As sales rise, Nepal's reputation among tea critics is climbing. Nepali Tea Traders' Himalayan Golden brand was rated the world's best black tea in the 2014 North American Tea Championship class for fall hot teas. "The only thing we lack is a brand image," said Seshkanta Gautam, executive director of the development board. "We are now planning to launch an aggressive marketing plan for Nepal Tea."
That will include an application for geographic indication, once a law establishing a similar system to India's is approved. "Once the GI Act is approved, we will procure GI for Nepal Tea as well," Gautam said.
Independent commentators have forecast further success for Nepal tea at the expense of more established brands, in part because of its proliferation of small growers. "That small mountain country is the future," wrote Geoffrey F. Norman, a well-known tea blogger and reviewer, in his blog "Steep Stories" on Jan. 25.
"The old plantation model is dying," said Norman, referring to tea-producing areas in Sri Lanka, India, Indonesia and Africa where tea is grown on large integrated estates. "Enjoy what heydays you have left because the glory days of the 'estate' are just about done," he added. "The problem ... is that the sheer logistics of the old model aren't sustainable. Some of the practices are a century old -- totally not feasible in today's world."
The costs of running such plantations are high, in part because owners generally provide schools, hospitals and food for the laborers who work on the estates. Plantations are also out of favor in the tea consuming countries of the West, where they are increasingly seen as exploitative.
Nepal tea is mostly grown by small farmers, and the tea bushes are typically younger, giving higher yields. This makes it cheaper to produce than Darjeeling -- a feature that is attractive for the traders and fast moving consumer goods companies who blend and package it, either legally (as Himalayan or Nepal tea) or illegally (as Darjeeling).
"Even the India-based FMCG companies, the big buyers, are forsaking Darjeeling and opting for the cheaper Nepal teas instead of Darjeeling for their blends, adding to the woes of the Darjeeling tea sector," said Shiv Saria, a director of Soongachi Tea Industries, an Indian manufacturer and exporter.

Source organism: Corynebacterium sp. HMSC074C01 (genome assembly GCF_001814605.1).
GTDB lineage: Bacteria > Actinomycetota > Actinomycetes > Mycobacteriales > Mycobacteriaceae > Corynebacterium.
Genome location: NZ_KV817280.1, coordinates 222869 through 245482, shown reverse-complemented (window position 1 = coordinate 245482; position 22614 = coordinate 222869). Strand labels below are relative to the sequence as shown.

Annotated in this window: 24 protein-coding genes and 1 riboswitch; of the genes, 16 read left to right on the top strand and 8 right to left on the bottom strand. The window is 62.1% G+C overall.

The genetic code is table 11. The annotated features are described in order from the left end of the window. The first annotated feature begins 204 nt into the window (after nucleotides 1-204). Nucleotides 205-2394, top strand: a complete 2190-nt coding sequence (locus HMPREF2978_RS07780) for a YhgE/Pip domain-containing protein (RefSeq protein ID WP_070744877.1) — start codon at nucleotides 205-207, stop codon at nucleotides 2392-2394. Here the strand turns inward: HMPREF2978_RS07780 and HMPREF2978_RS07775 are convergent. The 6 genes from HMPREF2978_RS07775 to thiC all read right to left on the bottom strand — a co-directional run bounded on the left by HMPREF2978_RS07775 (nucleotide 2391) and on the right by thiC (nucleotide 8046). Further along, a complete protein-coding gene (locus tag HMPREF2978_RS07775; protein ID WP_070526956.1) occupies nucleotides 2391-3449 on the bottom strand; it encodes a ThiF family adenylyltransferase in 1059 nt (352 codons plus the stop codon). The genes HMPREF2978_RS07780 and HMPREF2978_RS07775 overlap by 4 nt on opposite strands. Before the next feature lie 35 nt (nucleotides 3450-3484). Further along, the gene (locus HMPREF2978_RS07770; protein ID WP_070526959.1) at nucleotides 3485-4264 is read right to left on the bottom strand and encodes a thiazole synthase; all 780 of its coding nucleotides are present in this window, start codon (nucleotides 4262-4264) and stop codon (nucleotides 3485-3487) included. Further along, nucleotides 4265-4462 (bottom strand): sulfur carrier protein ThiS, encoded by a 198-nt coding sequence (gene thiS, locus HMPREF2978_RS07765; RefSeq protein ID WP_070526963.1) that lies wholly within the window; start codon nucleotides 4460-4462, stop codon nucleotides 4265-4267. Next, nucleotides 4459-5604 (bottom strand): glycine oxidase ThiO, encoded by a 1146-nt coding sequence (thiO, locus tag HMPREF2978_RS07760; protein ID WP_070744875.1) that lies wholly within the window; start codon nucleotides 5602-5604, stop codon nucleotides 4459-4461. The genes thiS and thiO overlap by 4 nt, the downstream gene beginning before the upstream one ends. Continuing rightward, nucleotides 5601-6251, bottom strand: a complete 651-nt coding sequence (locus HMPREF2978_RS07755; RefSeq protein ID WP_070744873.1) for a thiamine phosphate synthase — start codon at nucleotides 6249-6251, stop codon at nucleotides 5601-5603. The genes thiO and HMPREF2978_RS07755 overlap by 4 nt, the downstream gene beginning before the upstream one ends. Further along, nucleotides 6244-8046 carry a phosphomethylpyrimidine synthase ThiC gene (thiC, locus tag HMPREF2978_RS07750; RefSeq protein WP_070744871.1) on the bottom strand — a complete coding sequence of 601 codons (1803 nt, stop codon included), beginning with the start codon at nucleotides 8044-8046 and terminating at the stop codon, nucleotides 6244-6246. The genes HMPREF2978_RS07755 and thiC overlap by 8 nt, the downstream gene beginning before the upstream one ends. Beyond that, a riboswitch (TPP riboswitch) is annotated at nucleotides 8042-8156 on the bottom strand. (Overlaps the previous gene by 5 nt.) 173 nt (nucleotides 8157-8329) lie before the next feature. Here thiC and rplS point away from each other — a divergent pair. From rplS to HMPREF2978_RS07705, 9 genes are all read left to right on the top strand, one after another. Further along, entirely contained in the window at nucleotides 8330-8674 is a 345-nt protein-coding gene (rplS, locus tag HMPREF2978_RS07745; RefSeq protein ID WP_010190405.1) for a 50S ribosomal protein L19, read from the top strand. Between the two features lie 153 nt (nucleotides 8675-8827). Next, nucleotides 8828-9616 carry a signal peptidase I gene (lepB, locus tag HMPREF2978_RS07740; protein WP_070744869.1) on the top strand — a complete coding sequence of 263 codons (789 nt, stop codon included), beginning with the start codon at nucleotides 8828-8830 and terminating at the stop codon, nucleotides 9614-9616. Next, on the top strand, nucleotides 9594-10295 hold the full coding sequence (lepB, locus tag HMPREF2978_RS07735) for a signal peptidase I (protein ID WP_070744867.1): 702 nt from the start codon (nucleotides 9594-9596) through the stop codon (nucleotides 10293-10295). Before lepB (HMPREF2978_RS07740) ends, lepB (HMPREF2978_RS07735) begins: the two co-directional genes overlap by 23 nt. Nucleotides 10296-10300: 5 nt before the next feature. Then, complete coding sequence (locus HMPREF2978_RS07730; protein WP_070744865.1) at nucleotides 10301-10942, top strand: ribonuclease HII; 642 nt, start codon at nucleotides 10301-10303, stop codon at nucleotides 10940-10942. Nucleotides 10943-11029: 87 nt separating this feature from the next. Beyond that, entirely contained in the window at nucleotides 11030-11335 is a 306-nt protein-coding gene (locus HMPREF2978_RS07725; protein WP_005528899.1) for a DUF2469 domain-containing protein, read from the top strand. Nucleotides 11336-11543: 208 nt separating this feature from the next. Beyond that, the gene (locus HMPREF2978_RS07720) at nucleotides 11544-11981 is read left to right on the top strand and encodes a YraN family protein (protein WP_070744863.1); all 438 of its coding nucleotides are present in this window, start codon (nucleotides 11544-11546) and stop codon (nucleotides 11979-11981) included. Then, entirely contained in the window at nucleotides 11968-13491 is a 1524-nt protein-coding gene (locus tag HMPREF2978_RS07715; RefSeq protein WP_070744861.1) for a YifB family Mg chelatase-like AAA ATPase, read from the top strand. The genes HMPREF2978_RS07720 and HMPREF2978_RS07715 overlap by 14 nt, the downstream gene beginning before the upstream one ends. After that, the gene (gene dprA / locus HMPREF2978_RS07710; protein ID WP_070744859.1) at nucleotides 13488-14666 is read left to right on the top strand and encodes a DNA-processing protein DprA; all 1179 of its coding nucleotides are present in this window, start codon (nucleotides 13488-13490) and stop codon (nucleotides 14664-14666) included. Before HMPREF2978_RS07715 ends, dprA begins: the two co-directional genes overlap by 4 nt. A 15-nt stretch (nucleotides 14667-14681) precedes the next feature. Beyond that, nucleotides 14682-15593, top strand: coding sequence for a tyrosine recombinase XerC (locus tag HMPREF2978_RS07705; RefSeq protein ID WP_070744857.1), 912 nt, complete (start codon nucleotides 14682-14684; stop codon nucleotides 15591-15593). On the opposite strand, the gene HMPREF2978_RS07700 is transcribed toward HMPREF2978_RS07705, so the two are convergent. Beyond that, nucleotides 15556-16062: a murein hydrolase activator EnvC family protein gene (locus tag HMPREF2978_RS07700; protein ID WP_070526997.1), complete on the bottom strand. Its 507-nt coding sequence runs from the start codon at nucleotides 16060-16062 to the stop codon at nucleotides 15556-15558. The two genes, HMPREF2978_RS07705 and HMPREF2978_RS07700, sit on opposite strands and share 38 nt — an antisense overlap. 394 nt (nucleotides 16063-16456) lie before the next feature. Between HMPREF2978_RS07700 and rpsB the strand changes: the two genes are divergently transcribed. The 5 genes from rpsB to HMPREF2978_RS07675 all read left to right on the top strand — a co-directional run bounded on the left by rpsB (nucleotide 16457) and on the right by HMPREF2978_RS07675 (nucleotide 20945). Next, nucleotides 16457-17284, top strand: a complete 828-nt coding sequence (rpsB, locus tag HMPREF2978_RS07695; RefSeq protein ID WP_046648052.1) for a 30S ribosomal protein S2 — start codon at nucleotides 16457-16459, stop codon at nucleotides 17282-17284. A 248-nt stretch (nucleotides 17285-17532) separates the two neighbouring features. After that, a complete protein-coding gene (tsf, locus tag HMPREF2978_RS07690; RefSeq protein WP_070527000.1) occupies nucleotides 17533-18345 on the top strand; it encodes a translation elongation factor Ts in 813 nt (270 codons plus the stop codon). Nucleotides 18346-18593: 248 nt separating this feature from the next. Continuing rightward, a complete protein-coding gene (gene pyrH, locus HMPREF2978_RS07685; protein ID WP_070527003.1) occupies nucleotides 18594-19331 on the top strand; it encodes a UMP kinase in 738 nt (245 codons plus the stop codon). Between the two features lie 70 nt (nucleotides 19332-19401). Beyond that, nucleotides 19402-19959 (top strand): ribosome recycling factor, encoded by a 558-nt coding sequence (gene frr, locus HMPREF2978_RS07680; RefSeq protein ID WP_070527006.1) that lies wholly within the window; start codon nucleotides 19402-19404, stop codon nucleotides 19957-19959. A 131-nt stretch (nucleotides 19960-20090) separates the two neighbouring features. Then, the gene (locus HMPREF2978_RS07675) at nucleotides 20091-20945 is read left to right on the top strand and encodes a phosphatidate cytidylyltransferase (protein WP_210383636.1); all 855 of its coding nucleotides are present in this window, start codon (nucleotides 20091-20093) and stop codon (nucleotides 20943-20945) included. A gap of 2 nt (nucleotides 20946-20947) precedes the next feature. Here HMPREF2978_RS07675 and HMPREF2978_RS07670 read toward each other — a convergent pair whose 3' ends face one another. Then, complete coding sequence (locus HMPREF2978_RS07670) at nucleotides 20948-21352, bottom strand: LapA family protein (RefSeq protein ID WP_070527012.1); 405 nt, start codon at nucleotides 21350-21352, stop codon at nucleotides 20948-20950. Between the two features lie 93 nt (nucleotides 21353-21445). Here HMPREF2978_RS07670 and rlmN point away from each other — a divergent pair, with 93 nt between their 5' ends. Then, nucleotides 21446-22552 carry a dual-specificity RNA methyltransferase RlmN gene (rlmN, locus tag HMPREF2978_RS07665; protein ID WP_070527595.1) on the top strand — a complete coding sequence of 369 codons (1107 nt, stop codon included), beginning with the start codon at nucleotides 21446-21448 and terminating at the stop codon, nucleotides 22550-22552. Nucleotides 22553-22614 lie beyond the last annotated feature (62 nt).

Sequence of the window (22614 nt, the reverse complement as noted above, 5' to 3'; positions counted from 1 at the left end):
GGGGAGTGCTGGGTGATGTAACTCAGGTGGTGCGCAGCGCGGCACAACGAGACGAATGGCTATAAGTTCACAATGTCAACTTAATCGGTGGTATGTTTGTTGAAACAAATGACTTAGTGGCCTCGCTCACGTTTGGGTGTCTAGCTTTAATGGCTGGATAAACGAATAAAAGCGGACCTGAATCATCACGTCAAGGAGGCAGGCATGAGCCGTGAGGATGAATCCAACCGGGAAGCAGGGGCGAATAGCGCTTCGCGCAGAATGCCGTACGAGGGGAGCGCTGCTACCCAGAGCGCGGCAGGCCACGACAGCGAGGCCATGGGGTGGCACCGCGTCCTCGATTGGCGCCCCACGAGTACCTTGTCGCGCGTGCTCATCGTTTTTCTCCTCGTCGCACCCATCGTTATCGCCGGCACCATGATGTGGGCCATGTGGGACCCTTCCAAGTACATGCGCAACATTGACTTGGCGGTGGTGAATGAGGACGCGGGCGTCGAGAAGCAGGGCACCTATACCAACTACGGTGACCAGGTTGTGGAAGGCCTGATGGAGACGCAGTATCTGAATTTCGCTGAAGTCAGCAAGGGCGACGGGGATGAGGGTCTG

Saria said he was concerned that untested Nepal tea was flooding into India at the expense of Darjeeling, which is subjected to rigorous scrutiny. "The Tea Board of India should ensure that all teas from Nepal comply with India's Plant Protection Code before entering India," he said. The code is a set of guidelines, published on Jan. 1, 2015, to regulate the use of chemical pesticides.
Sandeep Mukherjee, secretary of the Darjeeling Tea Association, declined to be interviewed. S.S. Bagaria, the association's president, did not answer phone calls or reply to text messages. However, the Tea Board of India announced in March that it planned to start testing Nepal tea samples at border crossings in accordance with the code and the standards set by the Food Safety and Standards Authority of India.
Some see room for cooperation rather than competition between the dueling tea regions. "Nepal tea has a great future and it will benefit from cooperating with Darjeeling along the lines of [the] Fujian-Taiwan Cross Straits Tea Association," said Lochan, referring to tea growing areas of Taiwan and China.
Back at Happy Earth Tea in New York, Lama said that a quarter of his tea selection was now from Nepal, and the proportion was steadily increasing. This year he bought an early spring tea from Nepal that is retailing at $16 an ounce.
"The truth is the tea is truly sublime and people are absolutely blown away by it. So they don't mind the price," he said. "Nepal really doesn't need to hang by the coattails of Darjeeling anymore."